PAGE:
How antibodies will allow a return to normal.
The immune system is an incredibly complex bodily system that protects humans from constant threats such as bacteria and viruses. Despite the current chaos and detriment caused by the COVID-19 pandemic, thankfully the body has a built-in defense that ensures the majority of COVID carriers will only suffer mild symptoms.
The immune system combats COVID-19 by producing antibodies when it detects an infection (1). Antibodies are a type of protein that is made specifically to latch onto other molecules called antigens, which are proteins or other macromolecules that elicit an immune system response (2). In patients with COVID-19, antibodies bind to antigens that are hidden on the virus, only exposing themselves while a viral particle latches onto a cell (3). After detecting an organism or other particle via the antigen, the antibody sends signals for another cell called a macrophage to destroy the virus. Macrophages work by enveloping and digesting any cells and other substances which do not have surface proteins native to the body’s cells (4).
Antibodies have additional functionality in two different ways. There exists a “library” of antibodies that allows the body to avoid redesigning antibodies when a familiar antigen is detected, reducing the severity of reinfections. Antibodies also have an area called the hypervariable region which allows them to detect and bond to slight variations of the original antigens. This ability of antibodies means that some mutations of COVID-19 will continue to be fought off by the immune system. However, there have been cases of reinfection, which is important to notice for long term protection against COVID-19 (5).
The understanding of antibodies and COVID-19 can lead to a few conclusions about how to safely return to normalcy. As more of the population gets infected due to contact, the spread of the virus will presumably decrease after a critical point of recovered people is reached. This is a phenomenon known as herd immunity.
Antibodies are also useful to society in the short term as they determine who can return to normal life and their duties. This is especially important to essential workers, such as medical staff and grocery store workers, as they will be able to safely return to their jobs sooner after recovery. Countries such as China, Britain, and Singapore are using sophisticated Polymerase chain reaction (PCR) tests to screen for antibodies which have been successful thus far for ensuring a person is safe to exit quarantine (6). Unfortunately, antibodies cannot replace a vaccine as the way the world beats COVID-19, but they provide hope at a time when it is most needed and offer a path to a little sense of normalcy.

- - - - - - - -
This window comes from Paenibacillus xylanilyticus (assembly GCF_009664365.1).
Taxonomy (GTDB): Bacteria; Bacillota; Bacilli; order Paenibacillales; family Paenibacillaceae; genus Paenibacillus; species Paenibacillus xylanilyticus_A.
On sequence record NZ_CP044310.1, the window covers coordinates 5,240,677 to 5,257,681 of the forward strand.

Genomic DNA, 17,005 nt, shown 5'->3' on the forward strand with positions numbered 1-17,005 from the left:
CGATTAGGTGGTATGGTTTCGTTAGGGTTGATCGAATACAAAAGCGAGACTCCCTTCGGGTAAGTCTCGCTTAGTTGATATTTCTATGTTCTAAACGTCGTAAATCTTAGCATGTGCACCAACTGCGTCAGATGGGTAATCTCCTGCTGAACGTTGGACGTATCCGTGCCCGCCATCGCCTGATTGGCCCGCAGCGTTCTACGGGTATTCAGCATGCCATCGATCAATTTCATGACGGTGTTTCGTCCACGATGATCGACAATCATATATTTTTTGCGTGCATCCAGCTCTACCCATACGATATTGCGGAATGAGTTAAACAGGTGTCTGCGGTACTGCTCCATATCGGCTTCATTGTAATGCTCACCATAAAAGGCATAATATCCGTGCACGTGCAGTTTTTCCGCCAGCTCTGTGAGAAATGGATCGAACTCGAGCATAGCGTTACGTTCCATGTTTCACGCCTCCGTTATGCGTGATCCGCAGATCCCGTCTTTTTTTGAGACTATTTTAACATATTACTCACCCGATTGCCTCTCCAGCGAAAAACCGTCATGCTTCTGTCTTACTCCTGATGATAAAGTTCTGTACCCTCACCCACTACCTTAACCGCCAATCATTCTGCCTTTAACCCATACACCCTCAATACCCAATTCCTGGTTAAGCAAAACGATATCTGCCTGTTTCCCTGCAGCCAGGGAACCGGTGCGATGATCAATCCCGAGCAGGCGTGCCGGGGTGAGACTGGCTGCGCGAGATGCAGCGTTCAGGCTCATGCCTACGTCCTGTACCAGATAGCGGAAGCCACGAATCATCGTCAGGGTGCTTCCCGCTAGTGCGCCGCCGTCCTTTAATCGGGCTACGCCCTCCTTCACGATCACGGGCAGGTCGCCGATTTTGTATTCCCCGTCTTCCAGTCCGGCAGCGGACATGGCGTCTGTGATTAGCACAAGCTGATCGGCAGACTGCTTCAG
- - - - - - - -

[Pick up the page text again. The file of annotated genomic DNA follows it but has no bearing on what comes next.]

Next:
– Daniel Katz
- Carthaus, A. (2020, April 7th). The immune system’s fight against the coronavirus. DW. Retrieved from https://www.dw.com/en/the-immune-systems-fight-against-the-coronavirus/a-53048894
- (2004). Hypervariable region. Springer. Retrieved from https://link.springer.com/referenceworkentry/10.1007%2F3-540-29662-X_1303
- Collins, F. (2020, April 14th). Antibody Points to Possible Weak Spot on Novel Coronavirus, NIH Director’s Blog. Retrieved from https://directorsblog.nih.gov/2020/04/14/antibody-points-to-possible-weak-spot-on-novel-coronavirus/
- Saldana, J. Macrophages. British Society for immunology. Retrieved from https://www.immunology.org/public-information/bitesized-immunology/cells/macrophages
- Park, W. (2020, April 22nd). Can you catch Covid-19 twice?. BBC. Retrieved from https://www.bbc.com/future/article/20200421-will-we-ever-be-immune-to-covid-19
- Smith, A. (2020, April 8th). Hopes for at-home finger-prick coronavirus test dashed after accuracy is questioned. NBC. Retrieved from https://www.nbcnews.com/news/world/hopes-home-fingerprick-coronavirus-test-dashed-after-accuracy-questioned-n1179541